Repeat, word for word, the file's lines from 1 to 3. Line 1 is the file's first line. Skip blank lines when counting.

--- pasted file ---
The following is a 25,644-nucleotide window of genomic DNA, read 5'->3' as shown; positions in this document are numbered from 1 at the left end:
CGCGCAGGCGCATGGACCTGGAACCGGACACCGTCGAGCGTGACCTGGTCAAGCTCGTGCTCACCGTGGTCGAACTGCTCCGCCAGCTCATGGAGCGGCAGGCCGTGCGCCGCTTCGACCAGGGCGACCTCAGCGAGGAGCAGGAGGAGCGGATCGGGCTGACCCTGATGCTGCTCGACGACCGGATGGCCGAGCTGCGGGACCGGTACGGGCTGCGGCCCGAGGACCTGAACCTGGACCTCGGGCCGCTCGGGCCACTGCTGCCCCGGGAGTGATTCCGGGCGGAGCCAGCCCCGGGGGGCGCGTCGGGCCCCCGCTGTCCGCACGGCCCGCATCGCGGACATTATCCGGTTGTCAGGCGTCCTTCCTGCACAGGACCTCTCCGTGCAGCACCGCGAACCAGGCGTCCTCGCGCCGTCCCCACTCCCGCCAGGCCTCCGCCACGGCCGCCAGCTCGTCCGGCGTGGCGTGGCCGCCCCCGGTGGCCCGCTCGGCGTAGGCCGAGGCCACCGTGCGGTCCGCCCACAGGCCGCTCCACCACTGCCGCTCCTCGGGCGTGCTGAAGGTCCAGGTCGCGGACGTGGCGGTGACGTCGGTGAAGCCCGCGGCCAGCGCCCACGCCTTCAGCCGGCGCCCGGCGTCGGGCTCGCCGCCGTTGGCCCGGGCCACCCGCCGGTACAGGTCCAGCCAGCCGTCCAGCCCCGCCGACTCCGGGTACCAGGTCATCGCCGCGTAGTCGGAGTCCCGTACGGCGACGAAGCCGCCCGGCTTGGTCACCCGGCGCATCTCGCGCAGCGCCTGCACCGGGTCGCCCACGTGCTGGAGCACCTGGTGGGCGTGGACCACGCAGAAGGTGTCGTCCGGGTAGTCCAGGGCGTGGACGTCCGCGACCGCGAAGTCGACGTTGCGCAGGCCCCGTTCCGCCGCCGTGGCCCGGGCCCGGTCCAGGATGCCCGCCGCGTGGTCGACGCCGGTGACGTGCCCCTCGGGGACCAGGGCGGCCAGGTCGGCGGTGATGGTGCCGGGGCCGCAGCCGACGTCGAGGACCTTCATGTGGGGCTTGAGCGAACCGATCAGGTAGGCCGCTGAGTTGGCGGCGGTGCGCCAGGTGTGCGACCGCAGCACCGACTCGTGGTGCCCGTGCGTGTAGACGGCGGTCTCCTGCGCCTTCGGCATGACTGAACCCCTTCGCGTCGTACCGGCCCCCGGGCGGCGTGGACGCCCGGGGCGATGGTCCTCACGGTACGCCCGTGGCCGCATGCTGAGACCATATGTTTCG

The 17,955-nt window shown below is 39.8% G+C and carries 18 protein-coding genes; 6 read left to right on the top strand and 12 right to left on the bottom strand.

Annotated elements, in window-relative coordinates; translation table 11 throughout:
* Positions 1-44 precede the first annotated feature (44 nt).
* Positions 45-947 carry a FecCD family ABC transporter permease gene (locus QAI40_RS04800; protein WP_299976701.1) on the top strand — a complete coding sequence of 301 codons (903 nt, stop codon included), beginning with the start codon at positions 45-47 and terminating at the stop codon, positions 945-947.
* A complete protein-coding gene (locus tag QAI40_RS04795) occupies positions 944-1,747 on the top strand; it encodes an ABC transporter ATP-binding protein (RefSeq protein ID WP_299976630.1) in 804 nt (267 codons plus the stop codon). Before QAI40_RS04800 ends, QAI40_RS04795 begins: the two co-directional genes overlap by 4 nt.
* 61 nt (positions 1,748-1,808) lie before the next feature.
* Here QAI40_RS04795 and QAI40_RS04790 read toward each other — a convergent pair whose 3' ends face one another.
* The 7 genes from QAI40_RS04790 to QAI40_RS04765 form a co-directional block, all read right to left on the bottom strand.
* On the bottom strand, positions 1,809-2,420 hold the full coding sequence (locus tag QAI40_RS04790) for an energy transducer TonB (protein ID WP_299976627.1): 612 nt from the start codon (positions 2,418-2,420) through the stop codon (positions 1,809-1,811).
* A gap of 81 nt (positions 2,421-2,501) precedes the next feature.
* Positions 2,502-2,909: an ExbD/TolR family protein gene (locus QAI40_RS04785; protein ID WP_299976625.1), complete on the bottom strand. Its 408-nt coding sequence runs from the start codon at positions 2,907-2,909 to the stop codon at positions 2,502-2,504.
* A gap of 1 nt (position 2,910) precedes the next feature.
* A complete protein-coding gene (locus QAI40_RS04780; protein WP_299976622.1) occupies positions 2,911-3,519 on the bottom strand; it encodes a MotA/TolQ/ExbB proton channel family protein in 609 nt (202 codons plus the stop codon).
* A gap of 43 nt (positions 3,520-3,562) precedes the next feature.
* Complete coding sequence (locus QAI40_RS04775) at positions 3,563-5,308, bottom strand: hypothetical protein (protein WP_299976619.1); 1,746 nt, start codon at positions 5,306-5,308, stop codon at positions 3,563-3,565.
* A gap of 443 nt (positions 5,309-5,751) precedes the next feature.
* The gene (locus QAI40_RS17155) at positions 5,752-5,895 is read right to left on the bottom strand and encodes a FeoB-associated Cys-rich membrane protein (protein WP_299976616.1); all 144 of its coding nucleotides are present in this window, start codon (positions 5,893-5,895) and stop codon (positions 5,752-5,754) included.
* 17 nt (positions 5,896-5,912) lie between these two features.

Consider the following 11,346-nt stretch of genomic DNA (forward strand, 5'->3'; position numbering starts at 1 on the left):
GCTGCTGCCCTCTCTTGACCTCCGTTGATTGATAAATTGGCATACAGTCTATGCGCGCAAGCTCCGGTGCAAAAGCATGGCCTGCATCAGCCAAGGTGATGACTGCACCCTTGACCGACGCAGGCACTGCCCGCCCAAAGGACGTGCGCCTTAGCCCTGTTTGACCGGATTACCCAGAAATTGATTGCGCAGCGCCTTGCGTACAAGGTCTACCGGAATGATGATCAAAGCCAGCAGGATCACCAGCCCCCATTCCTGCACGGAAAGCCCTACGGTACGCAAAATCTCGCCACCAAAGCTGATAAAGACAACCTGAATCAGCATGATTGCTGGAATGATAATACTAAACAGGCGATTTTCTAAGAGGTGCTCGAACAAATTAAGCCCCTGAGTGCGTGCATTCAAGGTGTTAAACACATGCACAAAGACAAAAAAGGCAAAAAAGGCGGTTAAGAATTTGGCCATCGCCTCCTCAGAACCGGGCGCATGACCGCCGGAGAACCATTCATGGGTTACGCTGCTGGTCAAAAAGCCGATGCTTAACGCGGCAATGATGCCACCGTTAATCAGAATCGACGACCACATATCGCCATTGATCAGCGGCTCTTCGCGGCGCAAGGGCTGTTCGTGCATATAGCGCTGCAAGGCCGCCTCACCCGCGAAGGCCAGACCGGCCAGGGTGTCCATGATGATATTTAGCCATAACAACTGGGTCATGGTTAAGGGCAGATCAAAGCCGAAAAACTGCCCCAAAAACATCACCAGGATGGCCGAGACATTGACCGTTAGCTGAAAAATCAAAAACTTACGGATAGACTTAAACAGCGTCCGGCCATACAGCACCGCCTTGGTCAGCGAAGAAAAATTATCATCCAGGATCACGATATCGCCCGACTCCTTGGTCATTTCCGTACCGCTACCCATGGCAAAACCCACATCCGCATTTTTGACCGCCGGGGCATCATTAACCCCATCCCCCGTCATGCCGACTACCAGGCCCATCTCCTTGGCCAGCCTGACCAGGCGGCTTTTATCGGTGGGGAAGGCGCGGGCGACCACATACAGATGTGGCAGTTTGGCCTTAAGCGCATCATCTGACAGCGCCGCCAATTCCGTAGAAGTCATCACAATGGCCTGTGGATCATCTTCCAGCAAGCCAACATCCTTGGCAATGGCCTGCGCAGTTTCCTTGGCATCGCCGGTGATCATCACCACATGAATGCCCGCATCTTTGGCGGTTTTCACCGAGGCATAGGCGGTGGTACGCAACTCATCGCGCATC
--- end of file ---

The following is a 25,644-nucleotide window of genomic DNA, read 5'->3' as shown; positions in this document are numbered from 1 at the left end:
CGCGCAGGCGCATGGACCTGGAACCGGACACCGTCGAGCGTGACCTGGTCAAGCTCGTGCTCACCGTGGTCGAACTGCTCCGCCAGCTCATGGAGCGGCAGGCCGTGCGCCGCTTCGACCAGGGCGACCTCAGCGAGGAGCAGGAGGAGCGGATCGGGCTGACCCTGATGCTGCTCGACGACCGGATGGCCGAGCTGCGGGACCGGTACGGGCTGCGGCCCGAGGACCTGAACCTGGACCTCGGGCCGCTCGGGCCACTGCTGCCCCGGGAGTGATTCCGGGCGGAGCCAGCCCCGGGGGGCGCGTCGGGCCCCCGCTGTCCGCACGGCCCGCATCGCGGACATTATCCGGTTGTCAGGCGTCCTTCCTGCACAGGACCTCTCCGTGCAGCACCGCGAACCAGGCGTCCTCGCGCCGTCCCCACTCCCGCCAGGCCTCCGCCACGGCCGCCAGCTCGTCCGGCGTGGCGTGGCCGCCCCCGGTGGCCCGCTCGGCGTAGGCCGAGGCCACCGTGCGGTCCGCCCACAGGCCGCTCCACCACTGCCGCTCCTCGGGCGTGCTGAAGGTCCAGGTCGCGGACGTGGCGGTGACGTCGGTGAAGCCCGCGGCCAGCGCCCACGCCTTCAGCCGGCGCCCGGCGTCGGGCTCGCCGCCGTTGGCCCGGGCCACCCGCCGGTACAGGTCCAGCCAGCCGTCCAGCCCCGCCGACTCCGGGTACCAGGTCATCGCCGCGTAGTCGGAGTCCCGTACGGCGACGAAGCCGCCCGGCTTGGTCACCCGGCGCATCTCGCGCAGCGCCTGCACCGGGTCGCCCACGTGCTGGAGCACCTGGTGGGCGTGGACCACGCAGAAGGTGTCGTCCGGGTAGTCCAGGGCGTGGACGTCCGCGACCGCGAAGTCGACGTTGCGCAGGCCCCGTTCCGCCGCCGTGGCCCGGGCCCGGTCCAGGATGCCCGCCGCGTGGTCGACGCCGGTGACGTGCCCCTCGGGGACCAGGGCGGCCAGGTCGGCGGTGATGGTGCCGGGGCCGCAGCCGACGTCGAGGACCTTCATGTGGGGCTTGAGCGAACCGATCAGGTAGGCCGCTGAGTTGGCGGCGGTGCGCCAGGTGTGCGACCGCAGCACCGACTCGTGGTGCCCGTGCGTGTAGACGGCGGTCTCCTGCGCCTTCGGCATGACTGAACCCCTTCGCGTCGTACCGGCCCCCGGGCGGCGTGGACGCCCGGGGCGATGGTCCTCACGGTACGCCCGTGGCCGCATGCTGAGACCATATGTTTCG

The 17,955-nt window shown below is 39.8% G+C and carries 18 protein-coding genes; 6 read left to right on the top strand and 12 right to left on the bottom strand.